There is a popular blog post written by Seth Adam Smith Marriage isn’t for You saturating my Facebook news feed. Mr Smith, a Mormon, whose religion has a Law of Chastity1 which forbids pre-marital intimacy beyond kissing standing up, and teaches that marriages blessed in a Mormon temple will last not only until ‘death us do part’ but for all eternity, states:
“You don’t marry to make yourself happy, you marry to make someone else happy. More than that, your marriage isn’t for yourself, you’re marrying for a family. Not just for the in-laws and all of that nonsense, but for your future children. Who do you want to help you raise them? Who do you want to influence them? Marriage isn’t for you. It’s not about you. Marriage is about the person you married.”
If you read the comments below that post, you will realise not everyone agrees. I’ve come up with my own reasons why Mr Smith’s kind of marriage is not for me.
1. I am an independent, self-sufficient woman and I don’t need anyone else to make me happy. Being in a loving relationship with my partner brings joy to my life, but I know I could be happy on my own.
2. I can’t control another person’s emotions. I’ve tried and it only ends in frustration, disappointment and resentment.
3. I don’t believe a person needs to be married to enjoy deep physical intimacy. It’s a right and a privilege available to all adult humans regardless of their marital status.
4. I don’t believe all relationships will last for a life-time let alone eternity. When people change and love evaporates there comes a time when walking away is the most unselfish thing to do.
5. I believe monogamy should be a choice, not a rule. There are some instances where seeking sexual experiences outside a relationship is healthy and necessary (this idea is a whole ‘nother post).
6. I’ve never procreated and now it’s too late. If marriage is designed to create a family then it isn’t relevant for me.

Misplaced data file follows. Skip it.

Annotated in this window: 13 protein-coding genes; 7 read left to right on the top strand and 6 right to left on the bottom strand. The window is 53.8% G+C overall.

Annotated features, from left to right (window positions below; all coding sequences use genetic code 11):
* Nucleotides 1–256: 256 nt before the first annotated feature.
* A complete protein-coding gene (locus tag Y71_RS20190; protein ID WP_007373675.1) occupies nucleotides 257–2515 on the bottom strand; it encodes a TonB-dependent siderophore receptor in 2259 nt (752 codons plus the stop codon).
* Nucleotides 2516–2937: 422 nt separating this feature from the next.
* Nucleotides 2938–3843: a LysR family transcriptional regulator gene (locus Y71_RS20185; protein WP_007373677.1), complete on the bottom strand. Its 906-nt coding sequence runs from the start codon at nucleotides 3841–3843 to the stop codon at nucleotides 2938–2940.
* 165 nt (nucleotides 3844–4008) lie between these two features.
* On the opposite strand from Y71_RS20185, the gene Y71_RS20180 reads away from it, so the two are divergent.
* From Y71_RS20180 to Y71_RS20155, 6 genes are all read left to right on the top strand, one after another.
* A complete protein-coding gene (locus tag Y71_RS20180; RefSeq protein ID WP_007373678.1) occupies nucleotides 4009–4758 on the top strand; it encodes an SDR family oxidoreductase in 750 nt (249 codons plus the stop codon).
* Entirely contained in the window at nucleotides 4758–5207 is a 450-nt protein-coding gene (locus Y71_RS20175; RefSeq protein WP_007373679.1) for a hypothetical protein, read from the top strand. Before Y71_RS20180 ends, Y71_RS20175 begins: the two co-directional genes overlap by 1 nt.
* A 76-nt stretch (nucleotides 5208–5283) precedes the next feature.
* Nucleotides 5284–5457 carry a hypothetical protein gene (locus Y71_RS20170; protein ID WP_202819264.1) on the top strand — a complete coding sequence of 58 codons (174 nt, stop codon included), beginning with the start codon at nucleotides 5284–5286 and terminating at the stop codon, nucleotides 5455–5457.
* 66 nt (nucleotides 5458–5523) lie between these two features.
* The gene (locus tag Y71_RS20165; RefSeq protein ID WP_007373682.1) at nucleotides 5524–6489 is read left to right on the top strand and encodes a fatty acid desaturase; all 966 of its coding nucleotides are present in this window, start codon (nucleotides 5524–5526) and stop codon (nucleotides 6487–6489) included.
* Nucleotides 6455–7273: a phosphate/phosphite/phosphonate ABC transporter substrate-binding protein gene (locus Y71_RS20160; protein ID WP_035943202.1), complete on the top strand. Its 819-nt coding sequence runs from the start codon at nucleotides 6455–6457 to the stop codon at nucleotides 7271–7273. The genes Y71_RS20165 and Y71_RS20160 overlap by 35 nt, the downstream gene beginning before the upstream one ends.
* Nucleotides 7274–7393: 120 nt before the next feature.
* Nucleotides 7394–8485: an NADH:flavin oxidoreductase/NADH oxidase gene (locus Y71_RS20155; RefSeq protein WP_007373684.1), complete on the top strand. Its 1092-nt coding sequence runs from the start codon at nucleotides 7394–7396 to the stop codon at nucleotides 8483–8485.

7. I don’t need recognition from God that I’m in a valid relationship.
8. Longevity doesn’t equal success. People who have been married for decades aren’t necessarily examples of what love should look like.
9. I don’t want to be with someone who is focused on my wants, my needs, my hopes, and my dreams. I want him to pursue his own stuff. I want him to love me when I’m cranky, selfish and annoying, but I also want him to challenge me too — to laugh at my overreactions and call me on my bullshit. Love is living in the messiness and chaos of life, not trying to smooth each other’s imperfections into bland niceness.
10. Emotional intimacy begins long before the wedding day, and provides a solid structure to build a relationship on. If one has to wait until marriage before connecting one’s hearts and minds then it may be difficult to forge a strong sense of belonging.
How do you feel about Seth Adam Smith’s take on marriage? Do you have a different idea about what marriage should look like?
- “Before marriage, do not do anything to arouse the powerful emotions that must be expressed only in marriage. Do not participate in passionate kissing, lie on top of another person, or touch the private, sacred parts of another person’s body, with or without clothing. Do not allow anyone to do that with you. Do not arouse those emotions in your own body” From <http://www.lds.org/manual/gospel-principles/chapter-39-the-law-of-chastity> ↩